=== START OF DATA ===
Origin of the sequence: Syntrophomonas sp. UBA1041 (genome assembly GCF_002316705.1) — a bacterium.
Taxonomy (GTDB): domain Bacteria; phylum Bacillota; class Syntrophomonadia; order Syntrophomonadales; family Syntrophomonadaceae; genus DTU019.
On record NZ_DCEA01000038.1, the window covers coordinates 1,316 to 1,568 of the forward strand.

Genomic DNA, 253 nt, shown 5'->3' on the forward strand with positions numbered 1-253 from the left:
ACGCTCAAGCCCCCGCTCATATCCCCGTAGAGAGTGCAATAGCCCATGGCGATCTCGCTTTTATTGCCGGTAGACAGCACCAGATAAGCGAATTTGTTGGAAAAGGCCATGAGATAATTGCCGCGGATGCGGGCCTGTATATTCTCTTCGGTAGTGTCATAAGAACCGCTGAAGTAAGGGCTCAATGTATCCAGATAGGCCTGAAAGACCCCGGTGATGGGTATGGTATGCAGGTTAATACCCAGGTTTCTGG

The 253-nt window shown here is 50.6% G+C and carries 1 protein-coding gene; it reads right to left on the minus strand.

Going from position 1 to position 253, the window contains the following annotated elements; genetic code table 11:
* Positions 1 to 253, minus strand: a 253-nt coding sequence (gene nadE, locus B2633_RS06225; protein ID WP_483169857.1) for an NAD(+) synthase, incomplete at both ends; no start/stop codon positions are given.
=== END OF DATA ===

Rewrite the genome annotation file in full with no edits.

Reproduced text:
Origin of the sequence: Syntrophomonas sp. UBA1041 (genome assembly GCF_002316705.1) — a bacterium.
Taxonomy (GTDB): domain Bacteria; phylum Bacillota; class Syntrophomonadia; order Syntrophomonadales; family Syntrophomonadaceae; genus DTU019.
On record NZ_DCEA01000038.1, the window covers coordinates 1,316 to 1,568 of the forward strand.

Genomic DNA, 253 nt, shown 5'->3' on the forward strand with positions numbered 1-253 from the left:
ACGCTCAAGCCCCCGCTCATATCCCCGTAGAGAGTGCAATAGCCCATGGCGATCTCGCTTTTATTGCCGGTAGACAGCACCAGATAAGCGAATTTGTTGGAAAAGGCCATGAGATAATTGCCGCGGATGCGGGCCTGTATATTCTCTTCGGTAGTGTCATAAGAACCGCTGAAGTAAGGGCTCAATGTATCCAGATAGGCCTGAAAGACCCCGGTGATGGGTATGGTATGCAGGTTAATACCCAGGTTTCTGG

The 253-nt window shown here is 50.6% G+C and carries 1 protein-coding gene; it reads right to left on the minus strand.

Going from position 1 to position 253, the window contains the following annotated elements; genetic code table 11:
* Positions 1 to 253, minus strand: a 253-nt coding sequence (gene nadE, locus B2633_RS06225; protein ID WP_483169857.1) for an NAD(+) synthase, incomplete at both ends; no start/stop codon positions are given.